Assignees in a bibliographic reference to a patent

When writing bibliographic references for patents, it is important to list the assignees of a patent. The authors, inventors, and country of the patent must also be listed. The number of pages must also be included. In addition to this information, the assignees must be listed in the singular, regardless of whether there are multiple assignees.

Small-time inventors

Vancouver is home to small-time inventors. Some are famous, while others are not so well-known. Inventors in the city can be found in many industries. From furniture to technology, there are inventors who have contributed to the local economy. The city also has a rich history of inventors.

Collaborations with other Canadian clusters

Collaborations with other Canadian clusters for inventor and patent creation are largely determined by geography. For example, inventors from Toronto, Ottawa, and Montreal tend to collaborate with inventors in the Northeast region of Canada. Those from Vancouver, Alberta, and Calgary, on the other hand, prefer collaborations with inventors in the farther western and eastern regions.

However, collaborations with inventors outside their clusters are also common. The percentages of collaborations between inventors in clusters differ by distance: more than 1600 km separate the two closest clusters. In contrast, collaborations within clusters are nearly twice as common as collaborations with collaborators outside Canada.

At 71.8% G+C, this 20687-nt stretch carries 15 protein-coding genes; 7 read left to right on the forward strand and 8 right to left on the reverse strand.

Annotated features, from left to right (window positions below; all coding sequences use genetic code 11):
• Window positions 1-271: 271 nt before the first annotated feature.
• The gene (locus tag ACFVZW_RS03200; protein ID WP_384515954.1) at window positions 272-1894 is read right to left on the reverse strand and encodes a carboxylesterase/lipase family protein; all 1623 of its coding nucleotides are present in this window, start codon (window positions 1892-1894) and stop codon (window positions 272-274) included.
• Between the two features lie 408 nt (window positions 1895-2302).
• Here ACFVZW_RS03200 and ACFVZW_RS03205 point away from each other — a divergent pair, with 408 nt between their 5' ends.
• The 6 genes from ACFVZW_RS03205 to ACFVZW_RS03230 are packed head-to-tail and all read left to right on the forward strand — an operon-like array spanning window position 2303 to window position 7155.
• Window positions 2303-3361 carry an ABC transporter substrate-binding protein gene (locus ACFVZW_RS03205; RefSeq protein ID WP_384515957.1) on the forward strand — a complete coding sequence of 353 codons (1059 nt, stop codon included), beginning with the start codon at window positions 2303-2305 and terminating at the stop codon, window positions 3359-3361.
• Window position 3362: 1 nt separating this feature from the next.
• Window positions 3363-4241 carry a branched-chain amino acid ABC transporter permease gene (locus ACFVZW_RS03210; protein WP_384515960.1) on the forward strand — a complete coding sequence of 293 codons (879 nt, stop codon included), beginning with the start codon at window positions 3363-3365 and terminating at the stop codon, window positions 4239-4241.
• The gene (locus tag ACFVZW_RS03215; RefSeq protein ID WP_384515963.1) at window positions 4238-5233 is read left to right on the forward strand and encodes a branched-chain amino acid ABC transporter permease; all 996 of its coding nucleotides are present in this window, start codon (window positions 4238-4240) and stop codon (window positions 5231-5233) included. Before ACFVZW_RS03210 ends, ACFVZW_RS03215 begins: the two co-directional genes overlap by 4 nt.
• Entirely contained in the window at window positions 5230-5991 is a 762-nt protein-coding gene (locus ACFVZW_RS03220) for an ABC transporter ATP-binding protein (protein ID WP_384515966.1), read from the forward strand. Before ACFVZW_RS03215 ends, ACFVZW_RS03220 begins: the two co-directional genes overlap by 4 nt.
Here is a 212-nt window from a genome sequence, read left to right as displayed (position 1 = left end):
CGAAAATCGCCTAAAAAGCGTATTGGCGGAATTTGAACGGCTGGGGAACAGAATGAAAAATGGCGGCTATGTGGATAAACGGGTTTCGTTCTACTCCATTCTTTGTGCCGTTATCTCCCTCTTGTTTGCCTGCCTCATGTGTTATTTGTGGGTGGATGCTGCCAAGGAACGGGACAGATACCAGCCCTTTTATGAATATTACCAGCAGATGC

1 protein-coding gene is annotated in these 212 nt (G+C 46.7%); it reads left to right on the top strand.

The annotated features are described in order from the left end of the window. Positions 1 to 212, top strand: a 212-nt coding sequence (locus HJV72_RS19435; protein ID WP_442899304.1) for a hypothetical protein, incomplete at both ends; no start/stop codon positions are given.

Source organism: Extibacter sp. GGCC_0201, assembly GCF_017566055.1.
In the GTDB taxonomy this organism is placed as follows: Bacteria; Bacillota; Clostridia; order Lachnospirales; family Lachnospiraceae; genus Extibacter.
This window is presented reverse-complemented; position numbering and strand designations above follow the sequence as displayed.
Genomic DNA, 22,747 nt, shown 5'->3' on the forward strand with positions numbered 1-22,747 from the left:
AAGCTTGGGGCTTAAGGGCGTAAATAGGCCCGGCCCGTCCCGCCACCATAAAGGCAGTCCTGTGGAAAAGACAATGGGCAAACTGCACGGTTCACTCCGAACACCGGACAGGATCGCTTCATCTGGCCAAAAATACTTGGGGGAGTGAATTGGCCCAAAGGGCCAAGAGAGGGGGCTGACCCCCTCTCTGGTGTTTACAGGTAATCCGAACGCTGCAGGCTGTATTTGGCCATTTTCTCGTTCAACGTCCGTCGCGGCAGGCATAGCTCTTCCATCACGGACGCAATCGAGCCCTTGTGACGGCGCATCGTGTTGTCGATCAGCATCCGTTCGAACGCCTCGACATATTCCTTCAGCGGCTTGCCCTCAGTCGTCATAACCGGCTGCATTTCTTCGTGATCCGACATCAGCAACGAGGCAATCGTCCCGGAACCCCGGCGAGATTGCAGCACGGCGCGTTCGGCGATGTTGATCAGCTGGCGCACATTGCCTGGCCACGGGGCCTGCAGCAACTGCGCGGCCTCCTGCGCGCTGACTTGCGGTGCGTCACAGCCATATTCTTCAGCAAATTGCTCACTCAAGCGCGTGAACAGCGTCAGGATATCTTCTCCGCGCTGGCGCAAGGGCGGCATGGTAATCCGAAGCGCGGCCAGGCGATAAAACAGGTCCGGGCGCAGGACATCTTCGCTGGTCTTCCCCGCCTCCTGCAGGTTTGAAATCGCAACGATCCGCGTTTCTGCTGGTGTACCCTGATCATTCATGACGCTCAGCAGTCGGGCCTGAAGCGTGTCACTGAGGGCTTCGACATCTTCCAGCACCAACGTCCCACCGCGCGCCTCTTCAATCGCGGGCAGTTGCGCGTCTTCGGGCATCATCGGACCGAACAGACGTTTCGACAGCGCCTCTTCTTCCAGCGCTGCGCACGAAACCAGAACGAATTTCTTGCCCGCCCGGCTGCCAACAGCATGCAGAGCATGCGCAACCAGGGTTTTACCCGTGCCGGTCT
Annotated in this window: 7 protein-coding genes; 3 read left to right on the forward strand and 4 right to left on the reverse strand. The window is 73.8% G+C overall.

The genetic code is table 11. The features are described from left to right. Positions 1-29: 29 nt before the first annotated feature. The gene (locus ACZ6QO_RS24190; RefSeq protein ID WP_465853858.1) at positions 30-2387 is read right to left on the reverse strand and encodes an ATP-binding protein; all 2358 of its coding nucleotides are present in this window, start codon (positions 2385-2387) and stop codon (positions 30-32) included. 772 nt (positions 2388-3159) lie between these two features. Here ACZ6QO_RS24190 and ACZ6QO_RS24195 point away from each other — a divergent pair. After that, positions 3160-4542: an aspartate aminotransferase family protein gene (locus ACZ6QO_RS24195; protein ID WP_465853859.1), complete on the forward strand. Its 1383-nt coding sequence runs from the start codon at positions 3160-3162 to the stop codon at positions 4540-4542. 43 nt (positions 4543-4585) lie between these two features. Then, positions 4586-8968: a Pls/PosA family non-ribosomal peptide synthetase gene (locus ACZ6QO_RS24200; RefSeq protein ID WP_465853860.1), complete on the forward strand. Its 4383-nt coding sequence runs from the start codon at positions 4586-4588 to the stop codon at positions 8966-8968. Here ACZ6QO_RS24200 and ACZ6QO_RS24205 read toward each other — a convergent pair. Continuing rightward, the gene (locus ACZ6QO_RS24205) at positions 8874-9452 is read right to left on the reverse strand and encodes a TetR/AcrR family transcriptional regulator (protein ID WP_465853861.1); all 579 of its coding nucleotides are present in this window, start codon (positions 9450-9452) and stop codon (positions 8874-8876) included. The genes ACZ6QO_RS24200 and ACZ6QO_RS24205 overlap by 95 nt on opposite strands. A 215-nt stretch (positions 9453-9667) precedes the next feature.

Despite the large number of patents issued in Canada, most of these are assigned to foreign entities, mostly in the US. Of these, 69% are assigned to the Xerox Corporation. Only 28% are assigned to Canadian companies. Most Canadian patents have at least one foreign assignee, with the largest number of foreign patents belonging to the Toronto and Montreal clusters. Ottawa and Vancouver only account for a small portion of patents.

While collaborations among Canadian clusters are common, they may not be as common as they might be. Researchers in other clusters may not be able to find the expertise they need inside their own clusters, and therefore must find outside collaborators for their projects. As a result, some Canadian inventors prefer to collaborate with foreign inventors instead of with fellow Canadians. This tendency is particularly noticeable among larger clusters.

Cannery in Vancouver